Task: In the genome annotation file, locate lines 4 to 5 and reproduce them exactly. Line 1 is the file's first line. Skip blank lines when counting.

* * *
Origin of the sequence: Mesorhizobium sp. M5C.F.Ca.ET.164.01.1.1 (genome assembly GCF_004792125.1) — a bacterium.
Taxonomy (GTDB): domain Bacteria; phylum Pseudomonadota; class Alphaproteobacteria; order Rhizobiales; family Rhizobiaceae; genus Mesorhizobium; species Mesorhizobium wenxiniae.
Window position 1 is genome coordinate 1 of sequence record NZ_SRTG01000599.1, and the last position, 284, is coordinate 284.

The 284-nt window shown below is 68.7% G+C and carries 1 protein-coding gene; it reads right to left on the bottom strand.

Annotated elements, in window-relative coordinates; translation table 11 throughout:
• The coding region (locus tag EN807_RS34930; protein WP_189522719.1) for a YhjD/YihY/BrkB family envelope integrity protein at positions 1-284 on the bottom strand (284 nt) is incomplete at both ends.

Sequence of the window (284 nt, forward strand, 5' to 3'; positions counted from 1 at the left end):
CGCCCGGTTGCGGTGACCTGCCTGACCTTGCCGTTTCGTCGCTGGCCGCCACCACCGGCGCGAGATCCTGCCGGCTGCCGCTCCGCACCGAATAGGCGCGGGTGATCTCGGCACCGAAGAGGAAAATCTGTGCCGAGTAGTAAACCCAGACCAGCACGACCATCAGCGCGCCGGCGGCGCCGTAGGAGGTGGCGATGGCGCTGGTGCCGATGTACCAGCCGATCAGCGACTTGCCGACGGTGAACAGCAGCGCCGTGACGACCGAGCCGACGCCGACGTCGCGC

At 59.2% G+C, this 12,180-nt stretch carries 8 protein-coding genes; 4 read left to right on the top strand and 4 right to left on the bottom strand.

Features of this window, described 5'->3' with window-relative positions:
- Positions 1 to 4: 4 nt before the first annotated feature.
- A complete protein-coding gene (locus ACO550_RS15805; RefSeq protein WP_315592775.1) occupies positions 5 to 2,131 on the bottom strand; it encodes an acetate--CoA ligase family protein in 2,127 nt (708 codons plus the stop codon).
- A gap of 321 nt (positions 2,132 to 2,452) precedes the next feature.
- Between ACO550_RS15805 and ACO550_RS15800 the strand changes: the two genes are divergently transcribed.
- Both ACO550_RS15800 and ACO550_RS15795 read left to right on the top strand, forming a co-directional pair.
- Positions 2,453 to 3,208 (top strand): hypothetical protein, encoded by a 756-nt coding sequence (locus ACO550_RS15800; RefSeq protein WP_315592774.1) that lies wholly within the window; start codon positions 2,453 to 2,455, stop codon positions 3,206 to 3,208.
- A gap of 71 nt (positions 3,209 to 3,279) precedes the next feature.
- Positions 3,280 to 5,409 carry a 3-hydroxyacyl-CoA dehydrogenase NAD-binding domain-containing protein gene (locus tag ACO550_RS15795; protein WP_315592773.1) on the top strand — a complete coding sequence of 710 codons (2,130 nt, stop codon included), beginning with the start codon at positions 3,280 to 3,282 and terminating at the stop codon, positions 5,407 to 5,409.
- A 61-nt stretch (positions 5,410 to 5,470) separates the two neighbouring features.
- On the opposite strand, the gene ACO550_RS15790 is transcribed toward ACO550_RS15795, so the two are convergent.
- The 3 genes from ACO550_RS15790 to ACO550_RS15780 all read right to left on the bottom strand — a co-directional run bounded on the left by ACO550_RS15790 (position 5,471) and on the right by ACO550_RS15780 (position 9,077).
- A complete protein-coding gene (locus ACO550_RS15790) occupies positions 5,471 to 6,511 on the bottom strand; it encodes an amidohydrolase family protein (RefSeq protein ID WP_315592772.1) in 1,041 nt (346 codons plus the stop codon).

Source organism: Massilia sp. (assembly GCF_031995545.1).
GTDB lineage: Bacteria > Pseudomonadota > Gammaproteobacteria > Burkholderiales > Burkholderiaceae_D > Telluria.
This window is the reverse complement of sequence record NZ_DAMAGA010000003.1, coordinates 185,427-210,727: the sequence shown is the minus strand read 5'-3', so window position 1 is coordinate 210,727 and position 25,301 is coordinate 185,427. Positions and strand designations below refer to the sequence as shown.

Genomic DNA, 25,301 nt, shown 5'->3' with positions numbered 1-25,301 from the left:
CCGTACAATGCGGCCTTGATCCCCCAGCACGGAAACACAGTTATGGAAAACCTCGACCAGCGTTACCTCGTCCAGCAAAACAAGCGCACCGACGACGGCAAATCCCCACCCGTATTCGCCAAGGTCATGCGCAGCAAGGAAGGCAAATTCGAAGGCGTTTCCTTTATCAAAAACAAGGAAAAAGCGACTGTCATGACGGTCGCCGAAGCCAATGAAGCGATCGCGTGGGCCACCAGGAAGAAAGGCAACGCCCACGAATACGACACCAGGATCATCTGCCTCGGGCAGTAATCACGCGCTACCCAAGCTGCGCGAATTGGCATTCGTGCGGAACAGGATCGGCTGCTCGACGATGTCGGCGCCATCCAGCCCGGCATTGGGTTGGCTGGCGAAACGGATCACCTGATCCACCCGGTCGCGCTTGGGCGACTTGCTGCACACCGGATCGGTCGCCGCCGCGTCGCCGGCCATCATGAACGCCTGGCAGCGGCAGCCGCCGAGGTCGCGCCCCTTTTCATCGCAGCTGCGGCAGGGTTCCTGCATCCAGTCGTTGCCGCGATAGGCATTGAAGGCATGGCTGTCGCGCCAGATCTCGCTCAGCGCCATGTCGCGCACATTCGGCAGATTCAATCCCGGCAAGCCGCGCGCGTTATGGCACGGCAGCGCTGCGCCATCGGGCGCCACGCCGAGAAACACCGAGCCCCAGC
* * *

The 284-nt window shown below is 68.7% G+C and carries 1 protein-coding gene; it reads right to left on the bottom strand.

Annotated elements, in window-relative coordinates; translation table 11 throughout: